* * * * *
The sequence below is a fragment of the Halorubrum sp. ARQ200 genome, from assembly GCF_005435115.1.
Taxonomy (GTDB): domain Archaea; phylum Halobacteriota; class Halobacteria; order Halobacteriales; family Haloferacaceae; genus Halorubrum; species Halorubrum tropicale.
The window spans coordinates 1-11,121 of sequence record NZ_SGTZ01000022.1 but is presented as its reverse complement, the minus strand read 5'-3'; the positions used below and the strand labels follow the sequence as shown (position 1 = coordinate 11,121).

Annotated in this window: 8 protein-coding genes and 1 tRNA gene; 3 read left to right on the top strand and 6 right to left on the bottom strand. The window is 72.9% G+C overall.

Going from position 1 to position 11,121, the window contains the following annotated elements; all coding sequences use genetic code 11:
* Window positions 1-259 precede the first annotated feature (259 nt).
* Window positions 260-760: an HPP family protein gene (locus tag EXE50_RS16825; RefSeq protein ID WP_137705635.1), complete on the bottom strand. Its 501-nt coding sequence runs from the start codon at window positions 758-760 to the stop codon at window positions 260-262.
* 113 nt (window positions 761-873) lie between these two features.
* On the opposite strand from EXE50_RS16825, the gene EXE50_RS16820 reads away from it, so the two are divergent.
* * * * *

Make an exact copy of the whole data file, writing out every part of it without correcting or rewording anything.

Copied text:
The sequence below is a fragment of the Halorubrum sp. ARQ200 genome, from assembly GCF_005435115.1.
Taxonomy (GTDB): domain Archaea; phylum Halobacteriota; class Halobacteria; order Halobacteriales; family Haloferacaceae; genus Halorubrum; species Halorubrum tropicale.
The window spans coordinates 1-11,121 of sequence record NZ_SGTZ01000022.1 but is presented as its reverse complement, the minus strand read 5'-3'; the positions used below and the strand labels follow the sequence as shown (position 1 = coordinate 11,121).

Annotated in this window: 8 protein-coding genes and 1 tRNA gene; 3 read left to right on the top strand and 6 right to left on the bottom strand. The window is 72.9% G+C overall.

Going from position 1 to position 11,121, the window contains the following annotated elements; all coding sequences use genetic code 11:
* Window positions 1-259 precede the first annotated feature (259 nt).
* Window positions 260-760: an HPP family protein gene (locus tag EXE50_RS16825; RefSeq protein ID WP_137705635.1), complete on the bottom strand. Its 501-nt coding sequence runs from the start codon at window positions 758-760 to the stop codon at window positions 260-262.
* 113 nt (window positions 761-873) lie between these two features.
* On the opposite strand from EXE50_RS16825, the gene EXE50_RS16820 reads away from it, so the two are divergent.